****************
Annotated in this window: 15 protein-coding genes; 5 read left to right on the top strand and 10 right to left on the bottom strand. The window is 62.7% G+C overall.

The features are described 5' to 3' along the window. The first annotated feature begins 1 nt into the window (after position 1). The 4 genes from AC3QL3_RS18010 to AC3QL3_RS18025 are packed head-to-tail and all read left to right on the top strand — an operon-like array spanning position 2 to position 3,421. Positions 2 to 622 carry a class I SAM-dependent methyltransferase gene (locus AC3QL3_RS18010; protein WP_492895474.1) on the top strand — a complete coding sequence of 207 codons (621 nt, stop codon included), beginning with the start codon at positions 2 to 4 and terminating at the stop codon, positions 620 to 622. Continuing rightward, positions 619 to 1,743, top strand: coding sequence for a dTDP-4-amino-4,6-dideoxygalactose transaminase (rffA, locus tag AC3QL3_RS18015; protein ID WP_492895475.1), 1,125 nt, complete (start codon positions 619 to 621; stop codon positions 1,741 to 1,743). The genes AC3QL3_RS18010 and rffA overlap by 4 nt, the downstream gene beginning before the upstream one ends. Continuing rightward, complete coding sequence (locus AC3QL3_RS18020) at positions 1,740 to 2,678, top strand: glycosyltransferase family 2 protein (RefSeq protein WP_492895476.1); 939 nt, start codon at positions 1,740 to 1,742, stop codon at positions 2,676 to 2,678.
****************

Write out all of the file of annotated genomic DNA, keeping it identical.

Annotated in this window: 15 protein-coding genes; 5 read left to right on the top strand and 10 right to left on the bottom strand. The window is 62.7% G+C overall.

The features are described 5' to 3' along the window. The first annotated feature begins 1 nt into the window (after position 1). The 4 genes from AC3QL3_RS18010 to AC3QL3_RS18025 are packed head-to-tail and all read left to right on the top strand — an operon-like array spanning position 2 to position 3,421. Positions 2 to 622 carry a class I SAM-dependent methyltransferase gene (locus AC3QL3_RS18010; protein WP_492895474.1) on the top strand — a complete coding sequence of 207 codons (621 nt, stop codon included), beginning with the start codon at positions 2 to 4 and terminating at the stop codon, positions 620 to 622. Continuing rightward, positions 619 to 1,743, top strand: coding sequence for a dTDP-4-amino-4,6-dideoxygalactose transaminase (rffA, locus tag AC3QL3_RS18015; protein ID WP_492895475.1), 1,125 nt, complete (start codon positions 619 to 621; stop codon positions 1,741 to 1,743). The genes AC3QL3_RS18010 and rffA overlap by 4 nt, the downstream gene beginning before the upstream one ends. Continuing rightward, complete coding sequence (locus AC3QL3_RS18020) at positions 1,740 to 2,678, top strand: glycosyltransferase family 2 protein (RefSeq protein WP_492895476.1); 939 nt, start codon at positions 1,740 to 1,742, stop codon at positions 2,676 to 2,678.